• Sweltering hot weather.
  • Christmas eve dinner with his family and Christmas day lunch with mine (or vice versa) and eating ham, sumptuous seafood and salads and drinking cool drinks like beer and punches.
  • Building a gingerbread house for my daughter (and this year I plan to let her help me decorate with smarties, candies and all things sweet).
  • My husband going to church and maybe taking the kids with him this year – last year we tried but it did not turn out too well.
  • Watching the Pope and the catholic church on TV on Christmas day.
  • Watching It’s a Beautiful Life and Mr Grinch – this used to be my husband’s personal now turned family tradition.

And most of all, to me, it is a time to give, to show gratitude, to count our blessings, to spend quality time with our loved ones and to reflect on all the good things that have come to us through the year which we never do enough of in our busy lives these days. Amen. Have a Merry Christmas everyone.

What does Christmas mean to you?

We Survived the Flight

[written at 3:45pm local time Saturday afternoon]

I am in a foreign city, looking out at a skyline of white and grey buildings, animated signboards and moving cars as I type this. The cosy apartment is quiet, adorned only with the muted sounds of traffic, the light snoring of the husband and the heavy breathing of the kids as they nap. It is the most peaceful 15 minutes I have had over the last two days as we took two semi long-haul flights and a night stayover in an airport hotel in making our way here.

We are in Seoul.

As the plane was landing yesterday we were greeted (very luckily) by a heavy snowfall. The kids’ very first snow sighting! My daughter’s eyes lit up and she started humming to the tune of “Let it Go” (because of the snow, get it? :)) The air was cold and crisp and as the cab drove us to our destination I observed how the place seemed strangely familiar with glimpses of landmarks seen only from dramas and people spoke the language which I so frequently heard spoken at the lunch table with my husband and his family every Sunday afternoon.

The flight here was interesting to say the least, now that we are travelling with a toddler who has just turned (“terrible”) two. We did not expect an easy journey and we did not get one either; not with a child who would not stay buckled in his seat, whinged for juice and chocolates every 15 minutes and demanded to sit with Daddy one minute and Mommy the next. We survived though and at least for now I can still say that it has not put me off travelling for the next 5 years.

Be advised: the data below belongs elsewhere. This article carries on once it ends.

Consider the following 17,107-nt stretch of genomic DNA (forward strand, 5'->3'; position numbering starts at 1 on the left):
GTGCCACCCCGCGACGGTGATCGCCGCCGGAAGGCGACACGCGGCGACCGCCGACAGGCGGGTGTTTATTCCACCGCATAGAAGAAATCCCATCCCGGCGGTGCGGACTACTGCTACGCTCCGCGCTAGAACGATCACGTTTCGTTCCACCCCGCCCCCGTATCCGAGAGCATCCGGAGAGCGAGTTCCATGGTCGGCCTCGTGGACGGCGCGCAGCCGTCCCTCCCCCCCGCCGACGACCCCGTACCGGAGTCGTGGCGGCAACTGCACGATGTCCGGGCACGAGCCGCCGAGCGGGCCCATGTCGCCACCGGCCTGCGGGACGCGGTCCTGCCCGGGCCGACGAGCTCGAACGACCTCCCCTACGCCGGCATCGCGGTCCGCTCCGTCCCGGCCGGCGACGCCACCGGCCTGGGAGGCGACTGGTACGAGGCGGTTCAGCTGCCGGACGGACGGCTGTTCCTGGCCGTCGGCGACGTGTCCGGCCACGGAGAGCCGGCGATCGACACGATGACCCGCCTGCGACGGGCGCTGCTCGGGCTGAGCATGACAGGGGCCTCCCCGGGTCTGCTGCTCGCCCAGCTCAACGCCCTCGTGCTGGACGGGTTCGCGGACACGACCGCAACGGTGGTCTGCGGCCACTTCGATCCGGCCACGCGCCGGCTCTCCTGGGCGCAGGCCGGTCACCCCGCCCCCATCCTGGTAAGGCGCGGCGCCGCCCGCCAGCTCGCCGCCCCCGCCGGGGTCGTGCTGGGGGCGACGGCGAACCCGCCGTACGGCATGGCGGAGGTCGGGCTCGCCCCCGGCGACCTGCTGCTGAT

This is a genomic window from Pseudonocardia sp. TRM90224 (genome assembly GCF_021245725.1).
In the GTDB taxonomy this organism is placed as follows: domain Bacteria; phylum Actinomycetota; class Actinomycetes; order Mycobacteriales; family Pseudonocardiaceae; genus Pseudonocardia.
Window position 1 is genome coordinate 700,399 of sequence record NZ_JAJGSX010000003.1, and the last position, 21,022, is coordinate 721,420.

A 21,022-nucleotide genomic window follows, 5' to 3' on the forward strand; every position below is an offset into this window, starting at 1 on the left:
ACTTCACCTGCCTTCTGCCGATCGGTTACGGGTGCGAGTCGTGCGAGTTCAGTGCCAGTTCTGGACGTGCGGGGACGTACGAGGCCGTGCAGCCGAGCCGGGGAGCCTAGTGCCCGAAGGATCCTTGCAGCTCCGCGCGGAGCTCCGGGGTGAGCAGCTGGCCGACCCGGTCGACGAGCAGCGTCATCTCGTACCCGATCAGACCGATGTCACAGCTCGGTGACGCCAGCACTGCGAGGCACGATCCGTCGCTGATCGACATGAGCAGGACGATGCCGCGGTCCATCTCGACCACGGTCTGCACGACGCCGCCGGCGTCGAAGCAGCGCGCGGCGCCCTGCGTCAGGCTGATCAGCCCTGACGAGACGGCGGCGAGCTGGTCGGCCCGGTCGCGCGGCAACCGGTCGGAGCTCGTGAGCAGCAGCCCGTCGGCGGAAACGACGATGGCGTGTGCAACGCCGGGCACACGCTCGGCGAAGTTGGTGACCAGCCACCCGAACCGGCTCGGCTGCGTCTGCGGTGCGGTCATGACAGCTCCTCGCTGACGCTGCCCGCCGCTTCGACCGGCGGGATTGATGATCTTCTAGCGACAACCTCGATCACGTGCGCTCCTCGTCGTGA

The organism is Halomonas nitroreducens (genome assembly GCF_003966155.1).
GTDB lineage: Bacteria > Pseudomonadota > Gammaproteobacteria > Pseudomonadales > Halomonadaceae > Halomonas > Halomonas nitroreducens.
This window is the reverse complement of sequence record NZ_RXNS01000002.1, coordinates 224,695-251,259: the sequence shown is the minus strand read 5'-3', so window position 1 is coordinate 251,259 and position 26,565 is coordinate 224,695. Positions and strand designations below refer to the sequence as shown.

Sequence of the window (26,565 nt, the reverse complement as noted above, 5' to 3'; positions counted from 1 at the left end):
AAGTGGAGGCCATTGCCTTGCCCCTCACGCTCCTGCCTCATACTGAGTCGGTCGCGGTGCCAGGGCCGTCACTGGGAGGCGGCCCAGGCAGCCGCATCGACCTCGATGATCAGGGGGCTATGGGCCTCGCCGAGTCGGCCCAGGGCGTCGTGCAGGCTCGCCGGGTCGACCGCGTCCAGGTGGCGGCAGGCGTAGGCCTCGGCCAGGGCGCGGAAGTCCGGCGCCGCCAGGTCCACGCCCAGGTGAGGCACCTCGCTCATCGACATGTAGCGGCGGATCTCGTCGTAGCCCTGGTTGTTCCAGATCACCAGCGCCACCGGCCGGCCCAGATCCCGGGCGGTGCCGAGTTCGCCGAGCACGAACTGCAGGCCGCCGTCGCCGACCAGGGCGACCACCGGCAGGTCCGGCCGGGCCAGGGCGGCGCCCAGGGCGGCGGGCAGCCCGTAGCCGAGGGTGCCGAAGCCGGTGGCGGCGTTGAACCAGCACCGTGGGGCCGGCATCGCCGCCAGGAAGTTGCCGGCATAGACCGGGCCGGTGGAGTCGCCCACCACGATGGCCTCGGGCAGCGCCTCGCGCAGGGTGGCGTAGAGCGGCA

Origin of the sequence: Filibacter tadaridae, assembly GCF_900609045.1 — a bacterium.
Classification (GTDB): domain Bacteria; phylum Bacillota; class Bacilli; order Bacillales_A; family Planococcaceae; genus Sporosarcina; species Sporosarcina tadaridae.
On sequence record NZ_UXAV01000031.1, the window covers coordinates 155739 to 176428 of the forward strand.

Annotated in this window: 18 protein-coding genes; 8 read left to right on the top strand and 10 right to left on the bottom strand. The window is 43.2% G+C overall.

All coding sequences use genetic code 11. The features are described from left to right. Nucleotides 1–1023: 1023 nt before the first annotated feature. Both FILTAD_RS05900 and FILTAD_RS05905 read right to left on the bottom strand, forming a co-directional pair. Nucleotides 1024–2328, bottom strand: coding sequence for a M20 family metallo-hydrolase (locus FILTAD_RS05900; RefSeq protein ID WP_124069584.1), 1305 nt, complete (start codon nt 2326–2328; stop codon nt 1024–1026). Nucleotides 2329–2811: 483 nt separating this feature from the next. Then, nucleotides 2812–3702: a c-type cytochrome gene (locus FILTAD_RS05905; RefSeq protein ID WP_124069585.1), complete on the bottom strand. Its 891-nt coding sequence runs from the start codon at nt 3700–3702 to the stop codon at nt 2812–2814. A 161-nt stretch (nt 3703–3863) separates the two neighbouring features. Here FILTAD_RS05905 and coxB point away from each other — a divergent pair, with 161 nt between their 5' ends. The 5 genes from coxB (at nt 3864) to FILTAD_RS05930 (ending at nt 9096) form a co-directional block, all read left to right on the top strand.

For moms and dads who will be flying with a restless child in the near future here are some lessons which we learnt on our way here and things that worked for us:

1)     Call up the airline and pre-book your seats early especially if you are flying in a larger group. There were four of us and for the longer leg flight from Singapore-Incheon we were able to get the four seats in the middle which made the trip easier than the 3+1 seating arrangement we had on the Perth-Singapore flight.

2)     Airplane toilets are small, and the space would seem even smaller when you have to change the soiled nappy of your squirming two-year-old in there. Be prepared with all that you need before you go in, together with a toy that would distract your kid while you go about cleaning him in a cramped uncomfortable space. And go right before the long queue that takes place each time after the stewardesses clear all the meal trays – they are always kind enough to make way for you when you walk down the aisle with a kid in tow.

3)     Lollipops saved our sanity, more than once. Initially I brought them to get the kids sucking on something on the way up and down so that it would help relieve the ear pressure; however every time my son became a little crazy and screamed to be let out of his seat (when the seatbelt sign was on) we would offer him one and he would relent. And as one lollipop would leave him contented for about 10 minutes, that gave us the break we needed to recharge for the next challenge.

4)     The in-flight entertainment system did nothing for our restless two-year-old (worked wonders for the four-year-old). What worked better for him was a tablet with pre-recorded favourite shows and age-appropriate games which kept him occupied for a while.

5)     If you are doing a long haul flight consider booking in flight times that would allow you to spend a night in a transit hotel and recharge (for you and your kids). Despite my pre-conceived idea of what a transit hotel would be like the Ambassador Transit Hotel at Terminal 3 of the Changi Airport actually turned out pretty good. The room was clean and spacious and the hotel was right next to the food court. The best thing is that you do not have to clear customs and pick up your luggage which gave us another hour to sleep in the next morning before catching the final leg to Seoul.